• The editor in charge of this paper was Nicola Gennaioli.

  • Acknowledgments: We thank Daron Acemoglu, Oana Borcan, Antonio Ciccone, Carl-Johan Dalgaard, Jacob Gerner Hariri, James Robinson, Hans-Joachim Voth, David Weil, seminar participants at Brown University, ISET, Pompeu Fabra, and University of Copenhagen; participants at the Growth and Development Conference at ISI, New Delhi; the Nordic Conference in Development Economics, and the Congress of the European Economic Association; and four anonymous referees for useful comments. We gratefully acknowledge financial support from the Carlsberg Foundation and the Danish Council for Independent Research.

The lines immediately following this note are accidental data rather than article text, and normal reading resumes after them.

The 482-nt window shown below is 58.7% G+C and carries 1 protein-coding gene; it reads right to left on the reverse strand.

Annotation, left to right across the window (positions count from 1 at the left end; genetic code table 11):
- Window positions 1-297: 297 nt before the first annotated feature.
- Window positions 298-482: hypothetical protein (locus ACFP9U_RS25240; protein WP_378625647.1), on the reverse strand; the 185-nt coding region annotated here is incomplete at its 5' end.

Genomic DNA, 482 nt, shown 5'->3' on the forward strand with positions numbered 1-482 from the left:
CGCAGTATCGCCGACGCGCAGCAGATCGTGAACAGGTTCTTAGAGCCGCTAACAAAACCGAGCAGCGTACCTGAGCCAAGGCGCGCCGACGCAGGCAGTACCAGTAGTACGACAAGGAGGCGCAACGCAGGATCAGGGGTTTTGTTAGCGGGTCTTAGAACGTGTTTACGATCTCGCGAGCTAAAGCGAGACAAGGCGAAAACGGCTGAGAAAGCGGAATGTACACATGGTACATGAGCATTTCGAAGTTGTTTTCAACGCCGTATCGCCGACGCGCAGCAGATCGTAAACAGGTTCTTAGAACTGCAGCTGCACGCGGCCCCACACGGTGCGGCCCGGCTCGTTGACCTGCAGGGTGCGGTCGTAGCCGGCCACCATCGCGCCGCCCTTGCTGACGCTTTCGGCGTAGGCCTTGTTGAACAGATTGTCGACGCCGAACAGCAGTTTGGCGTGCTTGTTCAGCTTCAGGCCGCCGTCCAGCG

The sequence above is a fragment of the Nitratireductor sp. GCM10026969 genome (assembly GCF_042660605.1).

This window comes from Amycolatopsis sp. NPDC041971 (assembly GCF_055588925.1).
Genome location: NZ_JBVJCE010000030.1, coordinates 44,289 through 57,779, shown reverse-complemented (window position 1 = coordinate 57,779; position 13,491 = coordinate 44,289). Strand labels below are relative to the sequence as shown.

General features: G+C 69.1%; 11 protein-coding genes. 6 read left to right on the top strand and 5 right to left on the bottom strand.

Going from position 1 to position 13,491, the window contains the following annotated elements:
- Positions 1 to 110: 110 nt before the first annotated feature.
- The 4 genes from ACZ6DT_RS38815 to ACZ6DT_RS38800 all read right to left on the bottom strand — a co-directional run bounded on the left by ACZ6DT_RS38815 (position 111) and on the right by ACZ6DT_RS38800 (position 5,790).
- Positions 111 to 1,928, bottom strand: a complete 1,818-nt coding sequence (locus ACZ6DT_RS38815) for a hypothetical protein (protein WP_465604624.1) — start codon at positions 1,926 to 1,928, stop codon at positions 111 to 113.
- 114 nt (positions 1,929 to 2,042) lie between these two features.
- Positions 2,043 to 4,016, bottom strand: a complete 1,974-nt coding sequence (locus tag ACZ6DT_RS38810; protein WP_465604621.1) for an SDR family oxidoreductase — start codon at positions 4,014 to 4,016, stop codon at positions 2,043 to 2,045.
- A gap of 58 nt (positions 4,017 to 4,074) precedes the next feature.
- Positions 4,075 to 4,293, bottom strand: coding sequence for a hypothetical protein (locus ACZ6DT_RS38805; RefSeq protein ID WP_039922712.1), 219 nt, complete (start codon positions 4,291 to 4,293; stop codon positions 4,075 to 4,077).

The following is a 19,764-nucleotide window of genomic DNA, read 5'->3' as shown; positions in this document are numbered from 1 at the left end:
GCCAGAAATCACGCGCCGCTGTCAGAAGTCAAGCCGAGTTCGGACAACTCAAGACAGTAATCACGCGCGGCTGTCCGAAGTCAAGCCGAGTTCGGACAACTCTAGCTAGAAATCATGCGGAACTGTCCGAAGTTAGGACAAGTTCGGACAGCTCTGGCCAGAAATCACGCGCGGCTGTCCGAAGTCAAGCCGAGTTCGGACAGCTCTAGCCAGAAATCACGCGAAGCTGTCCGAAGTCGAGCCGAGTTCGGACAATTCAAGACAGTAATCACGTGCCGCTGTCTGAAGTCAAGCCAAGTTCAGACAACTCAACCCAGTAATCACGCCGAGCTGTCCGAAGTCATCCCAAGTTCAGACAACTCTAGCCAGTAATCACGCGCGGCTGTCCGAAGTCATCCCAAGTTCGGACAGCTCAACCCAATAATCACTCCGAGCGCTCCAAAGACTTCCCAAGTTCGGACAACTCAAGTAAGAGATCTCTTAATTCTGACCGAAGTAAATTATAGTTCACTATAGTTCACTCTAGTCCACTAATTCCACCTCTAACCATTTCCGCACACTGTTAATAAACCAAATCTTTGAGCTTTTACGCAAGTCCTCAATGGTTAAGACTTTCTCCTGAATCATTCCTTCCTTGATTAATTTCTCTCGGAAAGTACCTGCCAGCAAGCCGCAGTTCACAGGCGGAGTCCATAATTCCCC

Irrigated agriculture makes societies more likely to be ruled by authoritarian regimes. Ancient societies have long been thought to follow this pattern. We empirically show that irrigation affects political regimes even in the present. To avoid endogeneity, we use geographical and climatic variation to identify irrigation dependent societies. We find that countries whose agriculture depended on irrigation are about six points less democratic on the 21-point polity2 scale than countries where agriculture has been rainfed. We find qualitatively similar results across regions within countries. We argue that the effect has historical origins: irrigation allowed landed elites in arid areas to monopolize water and arable land. This made elites more powerful and better able to oppose democratization. Consistent with this conjecture, we show that irrigation dependence predicts land inequality both at the country level, and in premodern societies surveyed by ethnographers. (JEL: O11, N50, Q15)